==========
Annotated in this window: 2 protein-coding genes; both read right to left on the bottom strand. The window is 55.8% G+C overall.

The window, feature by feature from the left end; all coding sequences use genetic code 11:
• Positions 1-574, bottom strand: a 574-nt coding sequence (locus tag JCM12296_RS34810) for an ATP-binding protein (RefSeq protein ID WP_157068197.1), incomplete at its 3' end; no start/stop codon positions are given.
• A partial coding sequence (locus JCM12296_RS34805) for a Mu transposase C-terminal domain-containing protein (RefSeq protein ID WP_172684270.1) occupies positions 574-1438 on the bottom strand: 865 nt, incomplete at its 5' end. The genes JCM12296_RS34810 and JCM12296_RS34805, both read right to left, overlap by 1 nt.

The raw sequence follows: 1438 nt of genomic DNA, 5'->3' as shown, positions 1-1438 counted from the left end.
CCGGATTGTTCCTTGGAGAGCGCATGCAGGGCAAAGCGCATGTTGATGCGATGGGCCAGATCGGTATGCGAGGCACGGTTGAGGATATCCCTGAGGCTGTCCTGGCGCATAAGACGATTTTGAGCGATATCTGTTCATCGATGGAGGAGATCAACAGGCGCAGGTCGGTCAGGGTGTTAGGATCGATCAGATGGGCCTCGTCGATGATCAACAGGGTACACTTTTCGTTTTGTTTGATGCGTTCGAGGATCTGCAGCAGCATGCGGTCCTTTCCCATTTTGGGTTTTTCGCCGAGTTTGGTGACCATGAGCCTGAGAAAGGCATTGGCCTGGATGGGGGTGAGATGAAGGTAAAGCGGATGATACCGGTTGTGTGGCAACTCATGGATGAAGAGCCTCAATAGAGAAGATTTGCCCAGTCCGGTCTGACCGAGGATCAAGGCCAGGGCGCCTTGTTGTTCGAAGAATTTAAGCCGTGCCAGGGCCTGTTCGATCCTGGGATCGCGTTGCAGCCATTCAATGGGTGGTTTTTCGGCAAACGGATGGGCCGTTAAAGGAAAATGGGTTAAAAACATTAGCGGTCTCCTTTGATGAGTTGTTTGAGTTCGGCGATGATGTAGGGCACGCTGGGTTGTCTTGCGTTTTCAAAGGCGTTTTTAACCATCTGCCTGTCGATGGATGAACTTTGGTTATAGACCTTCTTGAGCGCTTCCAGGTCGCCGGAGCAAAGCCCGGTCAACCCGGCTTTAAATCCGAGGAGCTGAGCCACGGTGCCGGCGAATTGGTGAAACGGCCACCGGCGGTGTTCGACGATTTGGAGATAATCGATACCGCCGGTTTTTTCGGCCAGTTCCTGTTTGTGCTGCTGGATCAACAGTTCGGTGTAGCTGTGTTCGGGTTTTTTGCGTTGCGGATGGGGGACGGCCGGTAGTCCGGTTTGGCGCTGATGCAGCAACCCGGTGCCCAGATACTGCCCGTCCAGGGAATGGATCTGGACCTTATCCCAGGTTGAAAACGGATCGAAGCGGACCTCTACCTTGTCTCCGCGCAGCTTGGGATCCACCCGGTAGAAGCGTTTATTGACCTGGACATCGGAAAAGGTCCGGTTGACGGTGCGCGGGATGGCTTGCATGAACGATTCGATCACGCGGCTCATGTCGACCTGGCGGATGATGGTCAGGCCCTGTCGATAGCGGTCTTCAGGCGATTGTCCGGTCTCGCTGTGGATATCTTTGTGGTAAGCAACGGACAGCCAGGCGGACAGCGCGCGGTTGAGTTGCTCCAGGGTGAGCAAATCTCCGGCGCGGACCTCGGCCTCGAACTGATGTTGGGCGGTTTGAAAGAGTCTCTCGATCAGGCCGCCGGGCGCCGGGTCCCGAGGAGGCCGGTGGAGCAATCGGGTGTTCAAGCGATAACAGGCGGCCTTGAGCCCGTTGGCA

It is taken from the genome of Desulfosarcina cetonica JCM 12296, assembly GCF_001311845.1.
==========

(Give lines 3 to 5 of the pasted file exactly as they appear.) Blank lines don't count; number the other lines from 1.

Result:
• Positions 1-574, bottom strand: a 574-nt coding sequence (locus tag JCM12296_RS34810) for an ATP-binding protein (RefSeq protein ID WP_157068197.1), incomplete at its 3' end; no start/stop codon positions are given.
• A partial coding sequence (locus JCM12296_RS34805) for a Mu transposase C-terminal domain-containing protein (RefSeq protein ID WP_172684270.1) occupies positions 574-1438 on the bottom strand: 865 nt, incomplete at its 5' end. The genes JCM12296_RS34810 and JCM12296_RS34805, both read right to left, overlap by 1 nt.

The raw sequence follows: 1438 nt of genomic DNA, 5'->3' as shown, positions 1-1438 counted from the left end.